Some years ago, an eccentric Midwestern billionaire boasted he could earn 50% a year on a portfolio of ordinary common stocks. You've probably heard of him. Of course, there was a catch.

Or maybe that never really happened. After all, whenever I bring it up, I get bombarded with emails saying it can't be true. So let's put it to rest: Did this guy really make that claim? And if so, what was that one condition?

Enter a flock of Jayhawks
While we debated who said what and when, a bunch of students actually did something about it. They trudged across Kansas and sat down with the guy.

And they asked him, "Did you really make that infamous '50% per year' guarantee? And more importantly, would you stand by it today?" As it turns out, he didn't just confirm that it was true -- he went a step further.

You'll be surprised how he would do it
To earn you 50% per year -- essentially doubling your money every 20.5 months -- this fellow wouldn't buy the stocks that made him a legend, like publishing giant Washington Post (NYSE:WPO). He wouldn't even buy his own $150 billion company.

He'd more likely buy obscure outfits with names you've never even heard of. How do I know? He told us. Remember the catch?

This guy would guarantee he could earn you 50% per year ... only if he had less than $1 million to invest. That's because he would be loading up on undiscovered, thinly traded small companies -- the one area in the market where individual investors like us have an advantage over the pros.

Why Warren Buffett wishes he were you
You knew it was Buffett, didn't you? Well, can you guess why he wishes he were you? Because he has too much money. I know, that sounds nuts. After all, the big money on Wall Street has all the advantages.

Right? Wrong.

For one thing, most pros have way more than $1 million to invest, so they can't mess with great, up-and-coming small companies -- at least not without taking the risk of running up the price or buying a controlling stake in the firm.

That's why you see so much trading volume in the usual suspects. Take a look at these examples I pulled from the most widely owned, heavily searched, and massively traded NYSE stocks.


Market Capitalization

Average Volume

JPMorgan  (NYSE:JPM)

$138 billion

108 million

General Motors (NYSE:GM)

$1 billion

27 million

Ford (NYSE:F)

$15 billion

67 million

Bank of America (NYSE:BAC)

$80 billion

494 million


$156 billion

34 million

And over on the Nasdaq? How about Research In Motion (NASDAQ:RIMM), weighing in at $44 billion and trading nearly 23 million shares a day? On Wall Street, they call this liquidity -- a polite way of saying "the usual suspects buying and selling the same old stocks to each other."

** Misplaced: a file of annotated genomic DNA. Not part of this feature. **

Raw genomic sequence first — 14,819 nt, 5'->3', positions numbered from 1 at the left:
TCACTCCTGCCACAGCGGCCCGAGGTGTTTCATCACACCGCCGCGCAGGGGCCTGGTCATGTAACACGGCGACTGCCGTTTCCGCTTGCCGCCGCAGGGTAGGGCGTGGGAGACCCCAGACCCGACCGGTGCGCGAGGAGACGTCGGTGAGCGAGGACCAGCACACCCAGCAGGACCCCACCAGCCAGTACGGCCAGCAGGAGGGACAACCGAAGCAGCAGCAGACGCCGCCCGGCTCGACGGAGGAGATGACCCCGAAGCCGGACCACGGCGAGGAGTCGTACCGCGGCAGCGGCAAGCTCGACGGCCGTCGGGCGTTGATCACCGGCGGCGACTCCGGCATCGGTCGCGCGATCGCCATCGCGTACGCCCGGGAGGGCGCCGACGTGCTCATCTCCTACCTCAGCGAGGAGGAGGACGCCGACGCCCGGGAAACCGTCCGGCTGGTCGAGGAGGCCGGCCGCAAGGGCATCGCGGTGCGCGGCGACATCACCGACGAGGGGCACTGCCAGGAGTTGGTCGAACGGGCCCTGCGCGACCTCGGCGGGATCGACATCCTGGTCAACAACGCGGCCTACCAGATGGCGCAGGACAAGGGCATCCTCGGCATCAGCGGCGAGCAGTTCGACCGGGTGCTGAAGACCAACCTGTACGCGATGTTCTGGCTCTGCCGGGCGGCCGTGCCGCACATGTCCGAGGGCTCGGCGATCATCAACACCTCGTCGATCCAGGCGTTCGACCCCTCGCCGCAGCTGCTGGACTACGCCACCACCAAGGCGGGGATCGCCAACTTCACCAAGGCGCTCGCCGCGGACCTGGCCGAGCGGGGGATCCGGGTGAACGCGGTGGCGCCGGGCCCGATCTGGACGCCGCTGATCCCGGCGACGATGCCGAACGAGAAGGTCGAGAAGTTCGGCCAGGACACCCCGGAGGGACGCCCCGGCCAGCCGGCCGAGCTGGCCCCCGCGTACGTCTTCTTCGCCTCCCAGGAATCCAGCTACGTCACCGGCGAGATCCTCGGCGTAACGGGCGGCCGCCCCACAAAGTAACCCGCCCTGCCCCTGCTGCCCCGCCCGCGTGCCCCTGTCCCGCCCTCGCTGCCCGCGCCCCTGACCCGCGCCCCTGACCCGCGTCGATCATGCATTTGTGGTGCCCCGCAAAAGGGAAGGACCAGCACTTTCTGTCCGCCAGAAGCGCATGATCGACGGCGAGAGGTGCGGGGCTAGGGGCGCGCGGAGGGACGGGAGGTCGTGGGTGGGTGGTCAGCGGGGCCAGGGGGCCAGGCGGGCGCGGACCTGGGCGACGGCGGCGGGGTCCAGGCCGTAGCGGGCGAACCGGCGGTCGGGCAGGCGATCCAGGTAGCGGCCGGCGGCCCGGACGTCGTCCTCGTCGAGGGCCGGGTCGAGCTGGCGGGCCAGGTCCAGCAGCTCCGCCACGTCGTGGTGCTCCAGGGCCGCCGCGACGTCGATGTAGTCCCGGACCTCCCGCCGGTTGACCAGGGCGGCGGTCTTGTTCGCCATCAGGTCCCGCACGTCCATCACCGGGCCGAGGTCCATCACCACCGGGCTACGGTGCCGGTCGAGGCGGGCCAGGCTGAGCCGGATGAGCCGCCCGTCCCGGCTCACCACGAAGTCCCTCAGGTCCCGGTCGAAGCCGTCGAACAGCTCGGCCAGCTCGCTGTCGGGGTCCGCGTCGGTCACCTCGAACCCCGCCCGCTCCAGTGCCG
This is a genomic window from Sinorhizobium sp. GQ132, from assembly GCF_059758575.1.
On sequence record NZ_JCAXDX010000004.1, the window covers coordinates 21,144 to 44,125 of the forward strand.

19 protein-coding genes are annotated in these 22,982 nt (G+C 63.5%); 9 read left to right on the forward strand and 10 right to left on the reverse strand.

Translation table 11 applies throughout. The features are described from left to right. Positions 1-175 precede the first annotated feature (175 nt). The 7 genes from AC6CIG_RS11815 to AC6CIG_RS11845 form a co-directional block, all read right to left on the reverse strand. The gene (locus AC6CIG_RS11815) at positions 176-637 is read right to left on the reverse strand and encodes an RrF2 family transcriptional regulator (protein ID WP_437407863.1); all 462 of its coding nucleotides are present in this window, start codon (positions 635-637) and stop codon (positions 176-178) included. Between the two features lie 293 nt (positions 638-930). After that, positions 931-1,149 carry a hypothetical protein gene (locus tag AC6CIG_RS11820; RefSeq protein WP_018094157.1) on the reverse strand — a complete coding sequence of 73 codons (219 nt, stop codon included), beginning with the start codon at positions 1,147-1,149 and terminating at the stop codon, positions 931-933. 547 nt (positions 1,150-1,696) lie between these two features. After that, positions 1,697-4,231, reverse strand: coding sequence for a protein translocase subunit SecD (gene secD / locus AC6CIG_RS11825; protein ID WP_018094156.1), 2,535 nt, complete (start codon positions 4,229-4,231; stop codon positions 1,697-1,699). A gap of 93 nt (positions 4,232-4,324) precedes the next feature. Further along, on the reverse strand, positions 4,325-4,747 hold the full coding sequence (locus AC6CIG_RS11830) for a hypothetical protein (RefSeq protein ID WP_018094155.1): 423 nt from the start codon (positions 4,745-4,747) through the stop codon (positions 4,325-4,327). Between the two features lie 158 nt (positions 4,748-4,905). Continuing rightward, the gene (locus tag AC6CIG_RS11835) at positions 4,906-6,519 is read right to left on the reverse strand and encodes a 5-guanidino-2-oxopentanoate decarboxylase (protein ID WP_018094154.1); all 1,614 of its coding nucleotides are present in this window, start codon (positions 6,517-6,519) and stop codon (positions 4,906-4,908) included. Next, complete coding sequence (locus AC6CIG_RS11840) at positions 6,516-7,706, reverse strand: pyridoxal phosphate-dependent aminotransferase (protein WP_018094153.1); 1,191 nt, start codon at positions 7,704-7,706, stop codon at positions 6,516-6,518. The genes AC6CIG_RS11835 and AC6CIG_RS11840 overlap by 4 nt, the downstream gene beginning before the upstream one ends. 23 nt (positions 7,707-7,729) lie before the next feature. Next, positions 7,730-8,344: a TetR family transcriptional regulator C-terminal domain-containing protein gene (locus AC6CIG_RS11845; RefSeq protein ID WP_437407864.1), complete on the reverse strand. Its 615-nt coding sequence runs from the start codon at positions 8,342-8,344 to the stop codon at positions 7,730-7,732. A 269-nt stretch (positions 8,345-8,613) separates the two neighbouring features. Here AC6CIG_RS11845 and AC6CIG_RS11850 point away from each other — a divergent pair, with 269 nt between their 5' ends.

In other words, if you've got half a billion to put to work this afternoon, you'd better buy something big and forget about the next big thing. But don't expect to be dazzled; those usual suspects don't have many doubles left in the tank -- much less one every 20 months or so.

But aren't small companies risky?
Not necessarily. Ibbotson Associates tracks stock returns by "style" and market cap. You could have invested $1,000 in Ibbotson's large-cap universe back in 1927, and you'd have about $2 million today. Not bad.

If you'd bought small-cap value stocks instead, you'd have more like $30 million. Of course, the word "value" here is critical. In fact, combining small-cap potential with old-school value is the missing link between big profit potential and Buffett's 50%-per-year promise.

Motley Fool co-founder Tom Gardner hammered this into my head when I worked with him on his Motley Fool Hidden Gems newsletter. So I know firsthand how satisfying the returns can be when you focus on unloved, obscure, and (most importantly) underpriced small companies.

Yes, there are bargains out there
Despite last year's pullback and the recent pop, I still believe this a great opportunity for small-cap investors like us. Not long ago, Marty Whitman, one of my favorite money managers, called this the buying opportunity of a lifetime. Warren Buffett loaded up on U.S. stocks last fall.

Same for the team Tom Gardner assembled to continue his Hidden Gems work. So, if you've ever wondered how these guys have managed to outperform the market with little-followed, small-cap companies for six years running, you may never get a better chance to put their ideas into action than this market, right now.

Apparently, the Hidden Gems team agrees with me. The team is putting real money where their figurative mouth is -- to the tune of $250,000. So far, so good. The four stocks they've bought since launching the portfolio in March are up from 20% to 100%.  Fantastic.

Best of all, there's really no risk to you. If you're not convinced at any point during the first 30 days, I'll personally make sure you don't pay a cent. Even Buffett would like that. To learn more about this special free trial offer and to check out the real-money portfolio, click here.

This article was originally published on Feb. 10, 2006. It has been updated.

Paul Elliott owns shares of Bank of America. You can view the entire Hidden Gems scorecard instantly with your free trial. The Fool has a disclosure policy.